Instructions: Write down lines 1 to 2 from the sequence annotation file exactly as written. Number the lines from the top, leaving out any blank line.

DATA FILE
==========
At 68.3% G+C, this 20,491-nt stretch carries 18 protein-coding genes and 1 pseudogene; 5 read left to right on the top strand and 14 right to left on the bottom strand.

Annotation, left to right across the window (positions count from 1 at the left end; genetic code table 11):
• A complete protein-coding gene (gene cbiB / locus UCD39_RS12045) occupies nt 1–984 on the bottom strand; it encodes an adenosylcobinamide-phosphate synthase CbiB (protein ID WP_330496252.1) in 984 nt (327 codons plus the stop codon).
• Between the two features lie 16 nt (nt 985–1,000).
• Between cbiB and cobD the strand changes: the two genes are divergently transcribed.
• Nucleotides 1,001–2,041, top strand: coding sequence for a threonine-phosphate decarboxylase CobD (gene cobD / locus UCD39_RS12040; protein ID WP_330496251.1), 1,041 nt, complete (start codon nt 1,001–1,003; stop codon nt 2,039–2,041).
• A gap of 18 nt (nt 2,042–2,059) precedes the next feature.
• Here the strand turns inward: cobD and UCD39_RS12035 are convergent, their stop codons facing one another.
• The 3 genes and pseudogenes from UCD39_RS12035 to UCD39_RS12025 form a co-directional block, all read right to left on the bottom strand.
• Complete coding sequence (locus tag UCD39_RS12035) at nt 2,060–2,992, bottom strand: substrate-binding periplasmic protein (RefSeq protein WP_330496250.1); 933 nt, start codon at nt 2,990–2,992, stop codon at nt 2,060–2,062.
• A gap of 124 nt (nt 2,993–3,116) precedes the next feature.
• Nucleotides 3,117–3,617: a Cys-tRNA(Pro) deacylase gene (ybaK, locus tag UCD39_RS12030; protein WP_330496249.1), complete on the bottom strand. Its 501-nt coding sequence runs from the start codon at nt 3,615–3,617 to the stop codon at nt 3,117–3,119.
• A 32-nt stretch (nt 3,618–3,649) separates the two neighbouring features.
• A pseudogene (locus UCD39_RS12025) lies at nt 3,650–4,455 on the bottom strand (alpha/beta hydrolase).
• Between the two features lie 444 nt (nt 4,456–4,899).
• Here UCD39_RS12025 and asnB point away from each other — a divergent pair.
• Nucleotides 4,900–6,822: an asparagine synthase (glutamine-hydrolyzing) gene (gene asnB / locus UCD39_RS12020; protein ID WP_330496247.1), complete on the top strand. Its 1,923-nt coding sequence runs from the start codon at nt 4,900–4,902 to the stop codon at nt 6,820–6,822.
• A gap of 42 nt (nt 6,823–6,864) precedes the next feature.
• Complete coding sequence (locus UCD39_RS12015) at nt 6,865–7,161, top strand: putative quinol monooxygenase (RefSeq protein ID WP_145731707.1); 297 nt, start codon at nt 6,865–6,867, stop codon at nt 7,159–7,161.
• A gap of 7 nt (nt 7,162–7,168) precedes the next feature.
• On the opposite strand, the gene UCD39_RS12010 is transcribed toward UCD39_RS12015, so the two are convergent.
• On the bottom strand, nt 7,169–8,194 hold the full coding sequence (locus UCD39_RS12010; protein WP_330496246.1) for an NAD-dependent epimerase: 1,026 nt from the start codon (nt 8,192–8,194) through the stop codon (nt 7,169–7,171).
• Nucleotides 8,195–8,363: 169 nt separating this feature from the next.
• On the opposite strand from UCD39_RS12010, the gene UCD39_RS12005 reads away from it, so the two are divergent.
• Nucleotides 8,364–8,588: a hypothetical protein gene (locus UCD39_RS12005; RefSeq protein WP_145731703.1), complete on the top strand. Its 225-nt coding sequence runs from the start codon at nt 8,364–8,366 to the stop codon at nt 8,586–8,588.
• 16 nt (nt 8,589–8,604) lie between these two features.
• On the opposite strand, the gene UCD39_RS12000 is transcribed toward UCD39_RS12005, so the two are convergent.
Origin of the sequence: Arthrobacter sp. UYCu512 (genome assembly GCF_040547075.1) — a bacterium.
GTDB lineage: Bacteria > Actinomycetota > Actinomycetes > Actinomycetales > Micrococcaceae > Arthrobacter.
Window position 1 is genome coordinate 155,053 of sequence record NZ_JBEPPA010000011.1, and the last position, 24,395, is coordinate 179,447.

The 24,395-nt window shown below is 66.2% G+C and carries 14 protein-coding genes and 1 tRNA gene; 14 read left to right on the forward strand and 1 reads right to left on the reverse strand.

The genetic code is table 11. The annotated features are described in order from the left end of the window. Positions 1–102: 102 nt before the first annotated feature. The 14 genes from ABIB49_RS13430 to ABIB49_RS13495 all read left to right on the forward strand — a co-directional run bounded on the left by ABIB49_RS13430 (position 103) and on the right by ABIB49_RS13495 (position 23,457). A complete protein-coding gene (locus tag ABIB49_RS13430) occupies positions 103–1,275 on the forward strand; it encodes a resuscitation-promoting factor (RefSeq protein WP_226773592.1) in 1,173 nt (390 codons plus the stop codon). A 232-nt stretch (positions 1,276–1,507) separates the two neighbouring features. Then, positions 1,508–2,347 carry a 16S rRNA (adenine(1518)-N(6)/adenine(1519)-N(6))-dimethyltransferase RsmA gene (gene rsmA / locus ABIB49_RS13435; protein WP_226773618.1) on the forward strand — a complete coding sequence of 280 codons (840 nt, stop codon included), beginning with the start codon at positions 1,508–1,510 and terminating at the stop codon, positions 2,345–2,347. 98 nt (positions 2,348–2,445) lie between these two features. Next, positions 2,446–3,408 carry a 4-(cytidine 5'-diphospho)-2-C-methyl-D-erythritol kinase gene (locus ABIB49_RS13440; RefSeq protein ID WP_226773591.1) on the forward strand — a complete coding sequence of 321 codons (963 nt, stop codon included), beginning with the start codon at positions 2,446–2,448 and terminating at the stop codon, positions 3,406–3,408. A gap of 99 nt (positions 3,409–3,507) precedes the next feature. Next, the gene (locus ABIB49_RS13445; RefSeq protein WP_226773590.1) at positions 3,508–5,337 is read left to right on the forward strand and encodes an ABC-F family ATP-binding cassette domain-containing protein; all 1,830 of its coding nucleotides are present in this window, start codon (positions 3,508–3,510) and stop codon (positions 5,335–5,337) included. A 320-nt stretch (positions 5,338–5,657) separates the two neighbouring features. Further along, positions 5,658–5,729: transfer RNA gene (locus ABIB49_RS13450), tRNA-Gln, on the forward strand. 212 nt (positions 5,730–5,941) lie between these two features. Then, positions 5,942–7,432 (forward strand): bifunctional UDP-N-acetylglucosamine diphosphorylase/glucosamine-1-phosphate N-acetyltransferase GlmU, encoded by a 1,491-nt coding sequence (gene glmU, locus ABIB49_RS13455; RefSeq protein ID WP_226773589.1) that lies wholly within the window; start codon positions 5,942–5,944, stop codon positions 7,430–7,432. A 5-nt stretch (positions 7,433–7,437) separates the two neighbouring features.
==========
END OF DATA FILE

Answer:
At 68.3% G+C, this 20,491-nt stretch carries 18 protein-coding genes and 1 pseudogene; 5 read left to right on the top strand and 14 right to left on the bottom strand.

Annotation, left to right across the window (positions count from 1 at the left end; genetic code table 11):